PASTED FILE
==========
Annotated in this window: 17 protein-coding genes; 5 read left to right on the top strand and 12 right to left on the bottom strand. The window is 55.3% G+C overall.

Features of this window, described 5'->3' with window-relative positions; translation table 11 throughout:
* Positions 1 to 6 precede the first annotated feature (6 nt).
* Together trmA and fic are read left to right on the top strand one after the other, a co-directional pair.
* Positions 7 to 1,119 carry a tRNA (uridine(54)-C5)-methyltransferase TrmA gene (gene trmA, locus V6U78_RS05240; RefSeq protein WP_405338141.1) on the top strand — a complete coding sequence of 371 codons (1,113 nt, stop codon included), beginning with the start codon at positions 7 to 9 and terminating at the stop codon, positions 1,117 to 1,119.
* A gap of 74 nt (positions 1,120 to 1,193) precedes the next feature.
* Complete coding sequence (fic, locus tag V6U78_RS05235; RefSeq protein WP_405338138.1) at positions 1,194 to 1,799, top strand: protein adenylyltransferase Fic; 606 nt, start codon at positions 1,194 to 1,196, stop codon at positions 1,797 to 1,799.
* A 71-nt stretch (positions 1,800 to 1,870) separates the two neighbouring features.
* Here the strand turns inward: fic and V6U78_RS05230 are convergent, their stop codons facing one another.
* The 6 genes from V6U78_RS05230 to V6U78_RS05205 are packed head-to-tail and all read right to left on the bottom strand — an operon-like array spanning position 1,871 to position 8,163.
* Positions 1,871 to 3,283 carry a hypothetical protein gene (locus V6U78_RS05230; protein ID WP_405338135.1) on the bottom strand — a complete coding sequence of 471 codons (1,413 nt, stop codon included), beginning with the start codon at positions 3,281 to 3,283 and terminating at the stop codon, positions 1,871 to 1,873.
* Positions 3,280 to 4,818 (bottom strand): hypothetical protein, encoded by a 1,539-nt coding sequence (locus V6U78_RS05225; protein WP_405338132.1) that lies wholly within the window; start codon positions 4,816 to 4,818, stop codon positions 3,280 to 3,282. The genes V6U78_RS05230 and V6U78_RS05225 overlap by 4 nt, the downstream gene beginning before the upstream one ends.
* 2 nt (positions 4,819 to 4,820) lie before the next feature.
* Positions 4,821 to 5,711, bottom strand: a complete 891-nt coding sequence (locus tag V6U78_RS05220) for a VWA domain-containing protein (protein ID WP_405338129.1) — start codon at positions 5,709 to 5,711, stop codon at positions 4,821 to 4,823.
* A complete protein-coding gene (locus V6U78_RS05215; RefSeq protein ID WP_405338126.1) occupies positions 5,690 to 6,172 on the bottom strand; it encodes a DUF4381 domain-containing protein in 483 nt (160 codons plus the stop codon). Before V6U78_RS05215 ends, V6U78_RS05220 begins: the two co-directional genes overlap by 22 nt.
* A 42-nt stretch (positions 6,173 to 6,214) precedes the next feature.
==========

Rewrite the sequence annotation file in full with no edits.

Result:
Annotated in this window: 17 protein-coding genes; 5 read left to right on the top strand and 12 right to left on the bottom strand. The window is 55.3% G+C overall.

Features of this window, described 5'->3' with window-relative positions; translation table 11 throughout:
* Positions 1 to 6 precede the first annotated feature (6 nt).
* Together trmA and fic are read left to right on the top strand one after the other, a co-directional pair.
* Positions 7 to 1,119 carry a tRNA (uridine(54)-C5)-methyltransferase TrmA gene (gene trmA, locus V6U78_RS05240; RefSeq protein WP_405338141.1) on the top strand — a complete coding sequence of 371 codons (1,113 nt, stop codon included), beginning with the start codon at positions 7 to 9 and terminating at the stop codon, positions 1,117 to 1,119.
* A gap of 74 nt (positions 1,120 to 1,193) precedes the next feature.
* Complete coding sequence (fic, locus tag V6U78_RS05235; RefSeq protein WP_405338138.1) at positions 1,194 to 1,799, top strand: protein adenylyltransferase Fic; 606 nt, start codon at positions 1,194 to 1,196, stop codon at positions 1,797 to 1,799.
* A 71-nt stretch (positions 1,800 to 1,870) separates the two neighbouring features.
* Here the strand turns inward: fic and V6U78_RS05230 are convergent, their stop codons facing one another.
* The 6 genes from V6U78_RS05230 to V6U78_RS05205 are packed head-to-tail and all read right to left on the bottom strand — an operon-like array spanning position 1,871 to position 8,163.
* Positions 1,871 to 3,283 carry a hypothetical protein gene (locus V6U78_RS05230; protein ID WP_405338135.1) on the bottom strand — a complete coding sequence of 471 codons (1,413 nt, stop codon included), beginning with the start codon at positions 3,281 to 3,283 and terminating at the stop codon, positions 1,871 to 1,873.
* Positions 3,280 to 4,818 (bottom strand): hypothetical protein, encoded by a 1,539-nt coding sequence (locus V6U78_RS05225; protein WP_405338132.1) that lies wholly within the window; start codon positions 4,816 to 4,818, stop codon positions 3,280 to 3,282. The genes V6U78_RS05230 and V6U78_RS05225 overlap by 4 nt, the downstream gene beginning before the upstream one ends.
* 2 nt (positions 4,819 to 4,820) lie before the next feature.
* Positions 4,821 to 5,711, bottom strand: a complete 891-nt coding sequence (locus tag V6U78_RS05220) for a VWA domain-containing protein (protein ID WP_405338129.1) — start codon at positions 5,709 to 5,711, stop codon at positions 4,821 to 4,823.
* A complete protein-coding gene (locus V6U78_RS05215; RefSeq protein ID WP_405338126.1) occupies positions 5,690 to 6,172 on the bottom strand; it encodes a DUF4381 domain-containing protein in 483 nt (160 codons plus the stop codon). Before V6U78_RS05215 ends, V6U78_RS05220 begins: the two co-directional genes overlap by 22 nt.
* A 42-nt stretch (positions 6,173 to 6,214) precedes the next feature.